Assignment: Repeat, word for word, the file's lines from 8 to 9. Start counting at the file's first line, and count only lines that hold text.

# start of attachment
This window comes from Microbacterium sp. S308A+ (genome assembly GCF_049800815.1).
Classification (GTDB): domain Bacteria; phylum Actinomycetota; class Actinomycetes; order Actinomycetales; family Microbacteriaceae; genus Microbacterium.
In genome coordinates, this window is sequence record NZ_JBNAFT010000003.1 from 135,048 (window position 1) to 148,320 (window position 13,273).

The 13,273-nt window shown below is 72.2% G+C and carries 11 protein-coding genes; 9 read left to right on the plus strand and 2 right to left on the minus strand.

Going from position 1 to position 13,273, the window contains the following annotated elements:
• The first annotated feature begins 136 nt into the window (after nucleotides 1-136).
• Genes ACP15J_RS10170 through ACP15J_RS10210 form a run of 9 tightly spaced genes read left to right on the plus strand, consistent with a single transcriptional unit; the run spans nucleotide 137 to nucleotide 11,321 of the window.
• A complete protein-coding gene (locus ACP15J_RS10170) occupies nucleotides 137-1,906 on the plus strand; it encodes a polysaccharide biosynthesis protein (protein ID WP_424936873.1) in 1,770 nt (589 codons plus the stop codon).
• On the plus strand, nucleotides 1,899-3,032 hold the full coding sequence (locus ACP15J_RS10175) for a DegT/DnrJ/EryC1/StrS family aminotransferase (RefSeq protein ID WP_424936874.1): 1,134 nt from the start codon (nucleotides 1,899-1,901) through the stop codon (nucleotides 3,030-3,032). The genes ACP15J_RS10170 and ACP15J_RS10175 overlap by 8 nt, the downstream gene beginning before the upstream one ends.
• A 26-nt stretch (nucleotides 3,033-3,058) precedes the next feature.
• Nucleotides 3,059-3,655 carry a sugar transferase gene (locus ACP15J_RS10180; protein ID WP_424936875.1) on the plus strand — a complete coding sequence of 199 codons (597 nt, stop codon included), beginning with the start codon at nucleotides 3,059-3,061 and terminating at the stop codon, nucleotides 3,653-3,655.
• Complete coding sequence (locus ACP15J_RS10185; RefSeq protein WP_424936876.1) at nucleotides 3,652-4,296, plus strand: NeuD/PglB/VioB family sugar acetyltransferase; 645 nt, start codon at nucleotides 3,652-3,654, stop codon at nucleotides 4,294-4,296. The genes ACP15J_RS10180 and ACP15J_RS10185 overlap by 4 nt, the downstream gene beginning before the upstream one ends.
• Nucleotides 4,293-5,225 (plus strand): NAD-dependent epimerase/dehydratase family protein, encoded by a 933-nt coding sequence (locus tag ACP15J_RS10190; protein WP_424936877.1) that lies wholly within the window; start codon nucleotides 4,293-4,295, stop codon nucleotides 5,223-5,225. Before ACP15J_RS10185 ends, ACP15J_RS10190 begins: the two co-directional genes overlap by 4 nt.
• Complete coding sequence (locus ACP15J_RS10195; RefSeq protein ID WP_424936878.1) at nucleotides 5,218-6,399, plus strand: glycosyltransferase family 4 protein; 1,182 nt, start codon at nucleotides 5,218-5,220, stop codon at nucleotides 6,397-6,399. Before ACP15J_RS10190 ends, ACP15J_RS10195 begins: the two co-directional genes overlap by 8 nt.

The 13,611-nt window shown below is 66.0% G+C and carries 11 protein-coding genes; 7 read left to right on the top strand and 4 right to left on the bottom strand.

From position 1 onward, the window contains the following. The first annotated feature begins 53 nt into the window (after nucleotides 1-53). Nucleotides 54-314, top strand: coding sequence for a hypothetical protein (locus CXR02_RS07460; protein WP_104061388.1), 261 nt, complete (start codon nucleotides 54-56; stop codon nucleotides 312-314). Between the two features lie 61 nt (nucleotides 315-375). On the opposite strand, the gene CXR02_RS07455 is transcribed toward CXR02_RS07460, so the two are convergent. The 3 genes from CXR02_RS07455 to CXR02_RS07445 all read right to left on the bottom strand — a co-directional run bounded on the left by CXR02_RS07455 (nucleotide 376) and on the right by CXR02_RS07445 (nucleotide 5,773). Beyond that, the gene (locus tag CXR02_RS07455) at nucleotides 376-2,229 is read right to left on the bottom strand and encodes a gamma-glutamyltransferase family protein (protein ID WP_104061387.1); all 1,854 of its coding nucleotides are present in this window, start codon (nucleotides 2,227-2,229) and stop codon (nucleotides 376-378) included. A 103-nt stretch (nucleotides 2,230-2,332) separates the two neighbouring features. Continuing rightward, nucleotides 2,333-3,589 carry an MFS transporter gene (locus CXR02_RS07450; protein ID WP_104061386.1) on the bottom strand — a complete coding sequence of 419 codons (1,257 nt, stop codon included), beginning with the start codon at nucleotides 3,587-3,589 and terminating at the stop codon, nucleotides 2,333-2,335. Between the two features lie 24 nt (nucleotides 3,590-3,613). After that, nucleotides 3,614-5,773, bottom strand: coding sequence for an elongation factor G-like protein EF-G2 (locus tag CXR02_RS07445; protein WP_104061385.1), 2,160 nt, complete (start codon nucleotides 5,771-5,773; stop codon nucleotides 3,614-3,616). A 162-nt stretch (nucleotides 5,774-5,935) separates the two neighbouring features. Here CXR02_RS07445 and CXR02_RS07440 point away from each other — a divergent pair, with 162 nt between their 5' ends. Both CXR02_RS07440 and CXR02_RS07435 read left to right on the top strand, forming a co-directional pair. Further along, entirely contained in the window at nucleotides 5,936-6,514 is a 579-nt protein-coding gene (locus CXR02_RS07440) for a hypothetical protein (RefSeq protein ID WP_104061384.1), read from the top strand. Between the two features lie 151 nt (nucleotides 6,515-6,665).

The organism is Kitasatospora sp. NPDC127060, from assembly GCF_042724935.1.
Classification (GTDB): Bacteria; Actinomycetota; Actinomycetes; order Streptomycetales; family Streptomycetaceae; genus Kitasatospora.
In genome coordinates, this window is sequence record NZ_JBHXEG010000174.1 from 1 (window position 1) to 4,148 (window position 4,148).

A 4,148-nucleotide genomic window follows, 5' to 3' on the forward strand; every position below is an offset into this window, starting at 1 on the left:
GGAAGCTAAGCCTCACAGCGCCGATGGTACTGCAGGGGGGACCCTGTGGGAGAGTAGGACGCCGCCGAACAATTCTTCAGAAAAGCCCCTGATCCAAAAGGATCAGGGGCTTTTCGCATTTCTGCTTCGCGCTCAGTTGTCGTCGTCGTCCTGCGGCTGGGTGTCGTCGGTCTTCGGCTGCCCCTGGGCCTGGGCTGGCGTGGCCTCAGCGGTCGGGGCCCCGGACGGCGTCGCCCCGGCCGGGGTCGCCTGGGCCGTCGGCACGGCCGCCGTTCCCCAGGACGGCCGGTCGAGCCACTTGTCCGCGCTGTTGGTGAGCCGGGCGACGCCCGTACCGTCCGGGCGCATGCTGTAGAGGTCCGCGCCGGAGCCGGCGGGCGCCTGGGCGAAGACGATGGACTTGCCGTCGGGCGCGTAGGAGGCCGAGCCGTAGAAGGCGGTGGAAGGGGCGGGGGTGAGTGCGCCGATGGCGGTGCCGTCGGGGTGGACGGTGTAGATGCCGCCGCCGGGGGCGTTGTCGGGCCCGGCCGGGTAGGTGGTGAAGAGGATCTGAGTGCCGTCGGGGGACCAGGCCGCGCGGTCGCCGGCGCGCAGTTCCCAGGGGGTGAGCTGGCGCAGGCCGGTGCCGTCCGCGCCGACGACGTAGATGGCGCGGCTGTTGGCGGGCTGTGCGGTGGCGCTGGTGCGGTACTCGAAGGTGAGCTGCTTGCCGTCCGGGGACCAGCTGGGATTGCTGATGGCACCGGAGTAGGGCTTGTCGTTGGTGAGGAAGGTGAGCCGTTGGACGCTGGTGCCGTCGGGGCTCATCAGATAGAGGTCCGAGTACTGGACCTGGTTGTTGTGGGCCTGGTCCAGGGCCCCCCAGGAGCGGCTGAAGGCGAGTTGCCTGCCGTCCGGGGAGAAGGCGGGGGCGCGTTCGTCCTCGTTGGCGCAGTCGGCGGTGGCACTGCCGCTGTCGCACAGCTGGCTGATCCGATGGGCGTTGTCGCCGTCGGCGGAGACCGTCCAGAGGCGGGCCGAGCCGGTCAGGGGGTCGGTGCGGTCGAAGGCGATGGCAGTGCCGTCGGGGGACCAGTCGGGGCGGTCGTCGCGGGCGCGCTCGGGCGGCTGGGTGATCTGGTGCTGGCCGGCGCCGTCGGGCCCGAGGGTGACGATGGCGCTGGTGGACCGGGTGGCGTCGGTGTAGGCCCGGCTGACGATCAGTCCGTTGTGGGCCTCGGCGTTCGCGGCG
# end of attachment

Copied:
• A complete protein-coding gene (locus ACP15J_RS10170) occupies nucleotides 137-1,906 on the plus strand; it encodes a polysaccharide biosynthesis protein (protein ID WP_424936873.1) in 1,770 nt (589 codons plus the stop codon).
• On the plus strand, nucleotides 1,899-3,032 hold the full coding sequence (locus ACP15J_RS10175) for a DegT/DnrJ/EryC1/StrS family aminotransferase (RefSeq protein ID WP_424936874.1): 1,134 nt from the start codon (nucleotides 1,899-1,901) through the stop codon (nucleotides 3,030-3,032). The genes ACP15J_RS10170 and ACP15J_RS10175 overlap by 8 nt, the downstream gene beginning before the upstream one ends.